Then we went to the dolphin show. It was far better than the show we saw before- and we sat in the splash zone. We got soaked. Andy freaked. Joey was ecstatic. He proudly proclaimed himself wet to anyone who would listen. He laughed and squealed with glee at the tricks, and wanted to get in the water and swim with the dolphins. He's been pretending to be a dolphin all afternoon today. How's that for success?

Yes, he's growing up. That makes a difference. But he's also doing a lot of hard work, because he wants to know about the world, he wants to communicate with us, he wants to be in on the action of life. Did he blend in, look like other kids, act like other kids? No. No need for specifics. He's Joey, and he was Joey at the aquarium. But he was happy.

That's worth a lot of stress on my part. Modern life is still life, and I still think it is important for him to enjoy it.


JoeyAndyDad said...

You forgot the best part, JoeyMom! The best part, folks, is that she and Grandma just walked them in the front door- no preparation, no 'hey guys, we're going to the aquarium', just boom. Deal.

And they were magnificent.

Niksmom said...

Oh this strikes a chord tonight! The picture of your boys hugging? Made me cry. xoxo

kristi said...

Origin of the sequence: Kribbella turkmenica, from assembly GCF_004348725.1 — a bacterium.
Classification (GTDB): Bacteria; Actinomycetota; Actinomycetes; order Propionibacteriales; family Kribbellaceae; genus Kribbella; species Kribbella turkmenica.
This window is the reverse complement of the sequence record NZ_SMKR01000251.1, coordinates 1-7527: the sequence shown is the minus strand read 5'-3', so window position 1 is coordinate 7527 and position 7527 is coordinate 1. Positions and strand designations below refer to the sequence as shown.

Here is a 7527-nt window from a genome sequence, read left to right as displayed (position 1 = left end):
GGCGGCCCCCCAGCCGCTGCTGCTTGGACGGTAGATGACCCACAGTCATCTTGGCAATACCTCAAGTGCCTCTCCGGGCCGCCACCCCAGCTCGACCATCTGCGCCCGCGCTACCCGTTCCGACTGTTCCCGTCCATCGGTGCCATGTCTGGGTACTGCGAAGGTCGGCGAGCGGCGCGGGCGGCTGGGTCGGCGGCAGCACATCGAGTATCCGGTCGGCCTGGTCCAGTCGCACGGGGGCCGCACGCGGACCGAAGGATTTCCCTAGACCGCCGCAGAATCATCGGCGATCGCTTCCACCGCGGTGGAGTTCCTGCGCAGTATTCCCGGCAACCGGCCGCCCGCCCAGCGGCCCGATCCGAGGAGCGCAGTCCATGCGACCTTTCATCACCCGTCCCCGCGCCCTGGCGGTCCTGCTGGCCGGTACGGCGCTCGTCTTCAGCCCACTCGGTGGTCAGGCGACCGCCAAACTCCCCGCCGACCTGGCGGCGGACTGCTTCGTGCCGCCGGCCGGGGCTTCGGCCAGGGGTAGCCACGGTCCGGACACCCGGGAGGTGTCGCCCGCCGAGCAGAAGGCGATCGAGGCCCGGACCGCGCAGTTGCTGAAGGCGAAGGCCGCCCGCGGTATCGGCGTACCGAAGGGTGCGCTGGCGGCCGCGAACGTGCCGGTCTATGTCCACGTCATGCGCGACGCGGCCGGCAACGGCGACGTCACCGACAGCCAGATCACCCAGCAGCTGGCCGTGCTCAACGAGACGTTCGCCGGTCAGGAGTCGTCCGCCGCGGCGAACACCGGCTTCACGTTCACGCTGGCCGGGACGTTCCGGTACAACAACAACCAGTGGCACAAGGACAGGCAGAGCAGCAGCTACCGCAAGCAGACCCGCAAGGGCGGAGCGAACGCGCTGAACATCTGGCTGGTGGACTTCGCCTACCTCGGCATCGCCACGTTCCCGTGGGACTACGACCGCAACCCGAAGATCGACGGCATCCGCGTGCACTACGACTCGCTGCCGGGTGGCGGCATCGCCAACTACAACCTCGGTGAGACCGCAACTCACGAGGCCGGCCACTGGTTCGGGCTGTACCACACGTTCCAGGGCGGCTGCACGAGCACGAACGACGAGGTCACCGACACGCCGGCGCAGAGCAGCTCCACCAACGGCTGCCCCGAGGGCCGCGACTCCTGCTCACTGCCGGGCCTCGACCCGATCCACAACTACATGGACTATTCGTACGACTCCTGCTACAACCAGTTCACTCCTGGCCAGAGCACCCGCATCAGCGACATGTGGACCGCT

This is why I do what I do too!! It is not easy, but my child is so worth it.

Glad the aquarium went well!

abfh said...

I hope this post isn't meant as a response to me. When I wrote about parental expectations and cultural changes, I was not suggesting that parents should just sit back and do nothing and expect the school district to take care of whatever their kids need.

As I mentioned in a post in February, for three generations my family has been spending large amounts of money (and time) to send our kids to private schools, as well as a variety of extracurricular activities. And we're not rich, either. My car is literally a clunker; it has over 160,000 miles on it, and every now and again there's a loud CLUNK from somewhere toward the back of the car.

There is a major difference in perspective, but I'm not sure I can explain it in terms that are easily understandable to people who had more typical cultural experiences. To some extent it's similar to racial integration, in that I grew up in an environment where, for the most part, no significant distinctions were made between autistic people and any other kind of people. I always took it for granted that my "kind" could be very successful, given suitable opportunities.

In my family, the process of carefully choosing schools and activities for the kids is meant to match their particular abilities with environments where they can excel. We do this with our non-autistic kids too. The goal is to give them a good start in life, as with any child; we never thought about it in terms of saving the autistic kids from menial jobs or institutions.

I'd add that there is nothing wrong with having a job that society deems menial, if the person enjoys the job and takes pride in his or her work. I recently read a blog post by an autistic janitor who writes about how much he enjoys his work.